Former Green Beret Rick Iannucci says his military training and wrangling background gave him the foresight needed to create an innovative horsemanship, wellness and "skill-set restructuring" program in the New Mexican desert south of Santa Fe.
A native of Pennsylvania horse country, Iannucci served with Army Special Forces from 1982 to 1992 and retired from federal service in 2005 as chief of a special-mission unit in Colombia for the U.S. Marshals Service.
At his Crossed Arrows Ranch, active-duty troops and veterans recover from physical and cognitive injuries by learning horsemanship and ranch skills as part of Horses for Heroes-New Mexico's Cowboy Up! program. The organization operates solely on financial contributions, donations and corporate partnerships.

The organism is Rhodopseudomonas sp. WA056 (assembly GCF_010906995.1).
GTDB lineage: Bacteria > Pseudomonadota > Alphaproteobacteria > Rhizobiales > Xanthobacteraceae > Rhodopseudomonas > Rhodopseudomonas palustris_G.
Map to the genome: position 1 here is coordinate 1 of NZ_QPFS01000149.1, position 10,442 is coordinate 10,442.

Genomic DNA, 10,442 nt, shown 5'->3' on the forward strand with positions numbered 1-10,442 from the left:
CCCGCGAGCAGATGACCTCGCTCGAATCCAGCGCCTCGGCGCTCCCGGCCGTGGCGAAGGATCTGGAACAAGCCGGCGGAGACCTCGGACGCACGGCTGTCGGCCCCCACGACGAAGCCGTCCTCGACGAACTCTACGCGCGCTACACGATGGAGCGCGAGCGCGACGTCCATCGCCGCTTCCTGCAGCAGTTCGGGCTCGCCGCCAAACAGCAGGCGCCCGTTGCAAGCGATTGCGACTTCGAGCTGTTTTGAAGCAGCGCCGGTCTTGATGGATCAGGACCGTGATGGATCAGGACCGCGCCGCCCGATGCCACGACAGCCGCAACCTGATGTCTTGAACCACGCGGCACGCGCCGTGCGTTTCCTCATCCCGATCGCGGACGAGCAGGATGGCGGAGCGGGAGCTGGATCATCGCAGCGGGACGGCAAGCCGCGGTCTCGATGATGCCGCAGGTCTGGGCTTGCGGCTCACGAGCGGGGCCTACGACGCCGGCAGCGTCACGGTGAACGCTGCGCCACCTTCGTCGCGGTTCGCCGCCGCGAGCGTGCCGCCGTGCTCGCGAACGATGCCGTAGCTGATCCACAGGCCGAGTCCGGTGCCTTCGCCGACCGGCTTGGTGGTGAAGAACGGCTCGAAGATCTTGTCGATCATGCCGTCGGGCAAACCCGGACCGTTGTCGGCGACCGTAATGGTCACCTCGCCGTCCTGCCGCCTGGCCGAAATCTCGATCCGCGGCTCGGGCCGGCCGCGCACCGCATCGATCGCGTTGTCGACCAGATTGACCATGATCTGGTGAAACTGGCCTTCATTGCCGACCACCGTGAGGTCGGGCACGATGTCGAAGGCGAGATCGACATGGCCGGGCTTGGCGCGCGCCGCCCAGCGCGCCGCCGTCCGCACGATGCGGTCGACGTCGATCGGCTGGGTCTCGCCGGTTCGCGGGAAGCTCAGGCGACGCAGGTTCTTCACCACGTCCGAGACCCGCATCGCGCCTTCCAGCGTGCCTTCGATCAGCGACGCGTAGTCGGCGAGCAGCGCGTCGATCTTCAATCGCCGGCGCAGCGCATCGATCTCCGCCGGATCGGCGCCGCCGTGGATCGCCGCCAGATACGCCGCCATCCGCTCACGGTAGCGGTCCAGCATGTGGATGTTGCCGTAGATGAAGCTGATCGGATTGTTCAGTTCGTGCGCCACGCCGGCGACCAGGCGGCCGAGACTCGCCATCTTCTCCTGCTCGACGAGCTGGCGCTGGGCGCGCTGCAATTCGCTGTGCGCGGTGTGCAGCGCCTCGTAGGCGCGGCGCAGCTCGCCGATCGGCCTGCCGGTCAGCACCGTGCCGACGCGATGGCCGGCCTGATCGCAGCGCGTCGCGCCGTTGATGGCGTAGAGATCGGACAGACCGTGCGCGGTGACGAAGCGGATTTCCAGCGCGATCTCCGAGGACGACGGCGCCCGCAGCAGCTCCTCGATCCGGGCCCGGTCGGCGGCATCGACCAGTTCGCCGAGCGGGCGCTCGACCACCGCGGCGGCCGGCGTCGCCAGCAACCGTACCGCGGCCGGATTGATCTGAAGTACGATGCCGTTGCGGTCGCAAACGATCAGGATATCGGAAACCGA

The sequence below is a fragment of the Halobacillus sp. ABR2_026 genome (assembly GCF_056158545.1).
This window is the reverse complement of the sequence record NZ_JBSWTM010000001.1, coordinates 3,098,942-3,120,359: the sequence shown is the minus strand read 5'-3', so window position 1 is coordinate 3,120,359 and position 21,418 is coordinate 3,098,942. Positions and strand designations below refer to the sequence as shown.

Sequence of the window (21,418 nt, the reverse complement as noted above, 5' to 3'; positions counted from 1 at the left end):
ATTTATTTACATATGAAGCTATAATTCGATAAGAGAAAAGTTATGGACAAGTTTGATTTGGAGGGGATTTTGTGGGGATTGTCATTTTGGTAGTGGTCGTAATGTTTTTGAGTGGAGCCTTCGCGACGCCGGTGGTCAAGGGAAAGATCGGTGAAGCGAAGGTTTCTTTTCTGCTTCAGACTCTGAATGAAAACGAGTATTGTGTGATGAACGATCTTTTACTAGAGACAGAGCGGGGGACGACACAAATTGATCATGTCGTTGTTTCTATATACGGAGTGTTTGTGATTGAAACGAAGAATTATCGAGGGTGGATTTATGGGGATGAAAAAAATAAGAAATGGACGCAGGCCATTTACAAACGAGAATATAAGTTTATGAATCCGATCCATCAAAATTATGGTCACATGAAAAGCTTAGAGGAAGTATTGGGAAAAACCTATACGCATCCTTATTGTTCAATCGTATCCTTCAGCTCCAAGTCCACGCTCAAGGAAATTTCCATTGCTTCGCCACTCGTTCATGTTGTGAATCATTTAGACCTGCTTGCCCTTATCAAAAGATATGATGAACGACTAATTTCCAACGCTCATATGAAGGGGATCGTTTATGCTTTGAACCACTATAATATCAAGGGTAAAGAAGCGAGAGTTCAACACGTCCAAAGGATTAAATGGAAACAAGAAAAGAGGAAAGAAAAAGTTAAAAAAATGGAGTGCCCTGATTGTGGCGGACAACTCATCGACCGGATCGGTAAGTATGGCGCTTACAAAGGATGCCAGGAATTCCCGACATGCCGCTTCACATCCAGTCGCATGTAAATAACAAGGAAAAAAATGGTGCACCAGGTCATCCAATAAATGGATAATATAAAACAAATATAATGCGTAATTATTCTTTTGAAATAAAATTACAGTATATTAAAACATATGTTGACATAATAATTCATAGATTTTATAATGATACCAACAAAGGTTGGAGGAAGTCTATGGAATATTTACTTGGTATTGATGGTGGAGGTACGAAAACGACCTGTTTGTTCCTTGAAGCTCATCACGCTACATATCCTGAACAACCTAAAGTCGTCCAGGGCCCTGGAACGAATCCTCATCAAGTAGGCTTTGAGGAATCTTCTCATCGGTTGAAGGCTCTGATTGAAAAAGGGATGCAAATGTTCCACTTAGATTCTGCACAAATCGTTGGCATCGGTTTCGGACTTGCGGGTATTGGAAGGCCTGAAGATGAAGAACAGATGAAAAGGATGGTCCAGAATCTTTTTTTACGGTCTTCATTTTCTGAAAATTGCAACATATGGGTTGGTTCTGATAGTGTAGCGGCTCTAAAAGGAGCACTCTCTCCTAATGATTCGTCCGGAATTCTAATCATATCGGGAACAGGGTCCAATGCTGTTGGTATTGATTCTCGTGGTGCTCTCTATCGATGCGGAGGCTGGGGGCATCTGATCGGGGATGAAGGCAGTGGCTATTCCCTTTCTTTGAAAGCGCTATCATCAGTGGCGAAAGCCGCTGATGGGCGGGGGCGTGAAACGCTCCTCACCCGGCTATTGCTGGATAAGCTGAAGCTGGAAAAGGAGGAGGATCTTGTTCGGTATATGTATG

This is not your typical therapeutic riding program. Most of the all-volunteer staff is former military. Participants spend months living and working on the ranch. It's all about "real horsemanship, from the bottom up; beginning with catching, grooming, saddling, then riding and caring for your horse," Iannucci says.
Veterans in the self-paced program build personal relationships, share stories, learn how to cope with symptoms of combat trauma and, most importantly, get on that horse and "Cowboy Up!"
Participants attend for free, referred by the Military Order of the Purple Heart Warrior Mentor Program, the Army Wounded Warrior Program, Veterans Affairs hospitals, the New Mexico Department of Veterans Services and recommendations from former Cowboy Up! veterans.
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